What are the ethical responsibilities of companies that are able to manipulate human behavior on a massive scale? It’s a question one hopes technologists and designers ask themselves when building world-changing products — but one that hasn’t been asked often enough.
Operant conditioning, intermittent reinforcement, the search for self-actualization — the techniques used by product managers at the world’s largest companies are equal parts psychology and technology. As Sean Parker, founding president of Facebook, recently acknowledged, the company has long been engaged in the business of “exploiting a vulnerability in human psychology.”
Our gadgets and apps are more persuasive than ever. Yet for the makers of these technologies, few guidelines exist on how to change user behavior ethically. Without a standard, businesses tend to unthinkingly push the envelope in the never-ending quest for more engagement, more growth, and, ultimately, more profits. As one startup founder told me, “At the end of the day, I have an obligation to my investors and employees, and I’ll do anything I can, short of breaking the law, to get people using my product.”
The tech industry needs to do better than the threat of jail time to decide to do the right thing.
Thankfully, most technologists and designers I know are working to make people’s lives better. Around the world, entrepreneurs aspire to build products customers love. Whether working at a large Silicon Valley tech company or out of a garage, they dream of moving people to action by offering them the next indispensable improvement to their lives, and most try to go about this in an aboveboard way.
How It’s Used
Of course, many of them also wouldn’t mind getting rich. But this mix — the drive to make both a difference and a profit — is how humankind has solved many of our most vexing problems. There’s nothing wrong with building products people want to use, but the power to design user behavior ought to come with a standard of ethical limitations.
The trouble is the same techniques that cross the line in certain cases lead to desirable results in others. For example, Snapchat’s use of streaks — which tally the number of consecutive days friends have shared photos — has been criticized for conditioning teens to compulsively keep coming back to the app. But the same persuasion technique is used by the language app Duolingo to help people learning a new language stick with the program.
The same variable rewards used to extract cash from gamblers playing electronic slot machines are also used in video games that help kids with cancer distract themselves as they receive painful treatments.
Clearly, it’s not the persuasion technique itself that’s the problem — it’s how the technique is used.
But without a test to tell the difference between good and evil uses, it’s easy to see how designers can go astray.
The Regret Test
The tech industry needs a new ethical bar. Google’s motto, “Don’t be evil,” is too vague. The Golden Rule, “Do unto others as you would have them do unto you,” leaves too much room for rationalization.
I’d argue that what we ought to be saying is, “Don’t do unto others what they would not want done to them.” But how can we know what users do and don’t want?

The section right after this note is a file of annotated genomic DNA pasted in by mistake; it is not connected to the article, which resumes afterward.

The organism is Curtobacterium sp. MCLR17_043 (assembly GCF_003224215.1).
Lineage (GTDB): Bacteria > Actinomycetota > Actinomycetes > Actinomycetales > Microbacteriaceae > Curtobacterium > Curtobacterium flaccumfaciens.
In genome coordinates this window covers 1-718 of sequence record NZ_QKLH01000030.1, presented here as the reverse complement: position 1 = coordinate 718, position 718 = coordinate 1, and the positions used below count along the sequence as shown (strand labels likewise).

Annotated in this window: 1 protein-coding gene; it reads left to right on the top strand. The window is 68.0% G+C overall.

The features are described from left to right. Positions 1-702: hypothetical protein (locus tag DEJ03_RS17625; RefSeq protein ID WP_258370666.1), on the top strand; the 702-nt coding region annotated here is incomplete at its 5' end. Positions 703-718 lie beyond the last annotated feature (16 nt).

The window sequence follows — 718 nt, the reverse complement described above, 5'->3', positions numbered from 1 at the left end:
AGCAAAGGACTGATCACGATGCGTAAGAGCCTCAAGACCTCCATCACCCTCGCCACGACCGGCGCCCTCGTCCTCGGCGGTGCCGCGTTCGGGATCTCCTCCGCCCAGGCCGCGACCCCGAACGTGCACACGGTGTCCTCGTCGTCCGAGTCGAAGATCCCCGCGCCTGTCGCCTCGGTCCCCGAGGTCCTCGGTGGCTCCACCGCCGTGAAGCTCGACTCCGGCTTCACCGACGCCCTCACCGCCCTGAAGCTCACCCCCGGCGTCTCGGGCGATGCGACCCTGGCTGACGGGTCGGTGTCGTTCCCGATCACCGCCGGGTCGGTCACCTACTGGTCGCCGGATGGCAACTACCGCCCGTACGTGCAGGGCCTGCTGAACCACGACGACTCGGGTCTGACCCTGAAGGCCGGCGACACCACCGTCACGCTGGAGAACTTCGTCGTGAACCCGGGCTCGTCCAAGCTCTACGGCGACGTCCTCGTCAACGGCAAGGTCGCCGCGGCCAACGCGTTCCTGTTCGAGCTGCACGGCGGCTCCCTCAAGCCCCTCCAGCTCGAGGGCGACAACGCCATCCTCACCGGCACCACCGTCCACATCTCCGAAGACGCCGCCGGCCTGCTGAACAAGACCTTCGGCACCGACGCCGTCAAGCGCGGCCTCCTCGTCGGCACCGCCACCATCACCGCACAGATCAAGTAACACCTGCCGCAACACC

I humbly propose the “regret test.”
If we’re unsure of using an ethically questionable tactic, “If people knew everything the product designer knows, would they still execute the intended behavior? Are they likely to regret doing this?”
If users would regret taking the action, the technique fails the regret test and shouldn’t be built into the product, because it manipulated people into doing something they didn’t want to do. Getting people to do something they didn’t want to do is no longer persuasion — it’s coercion.
So how do we tell if people regret using a product? Simple! We ask them.
Just as companies test potential features they’re considering rolling out, they could test whether a questionable tactic is something people would respond to favorably if they knew what was going to happen next.
This testing concept isn’t new to the industry — product designers test new features all the time. But the regret test would insert one more ethical check by asking a representative sample of people if they would take an action knowing everything the designer knows is going to happen.
The test wouldn’t necessarily require much added effort or cost. In a recent article, Jakob Nielsen of the Nielsen Norman Group wrote that he believes usability test results can come from testing with as few as five people.
The history of technological innovation involves many unintended consequences. As the cultural theorist Paul Virilio once said, “The invention of the ship was also the invention of the shipwreck.” The beautiful thing about the regret test is that it could help weed out some of those unintended consequences, putting the brakes on unethical design practices before they go live to millions of users.
The regret test could also be used for regular check-ins. Like many people, I’ve uninstalled distracting apps like Facebook from my phone because I regret having wasted time scrolling through my feed instead of being fully present with the people I care about. Wouldn’t it be in Facebook’s interest to know about people like me?
If any company, be it Facebook or another business, doesn’t listen to users who increasingly resent it for one reason or another, it risks more people ditching its service altogether. And that’s exactly why understanding regret is so important. Ignoring people who regret using your product is not only bad ethics, it’s also bad for business.
Nir’s Note: Thank you to Jason Amunwa, Rafael Arizaga Vaca, Ahmed Bouzid, Jamie Kimmel, Julie Li, Jennifer McDonald, Bo Ren, Irina Raicu, Julian Shapiro, Shannon Vallor, AnneMarie Ward, Susan Weinschenk, Guthrie Weinschenk, and Casey Winters for reading versions of this essay.
Illustrations by John Devolle
Top Consumer Psychology Articles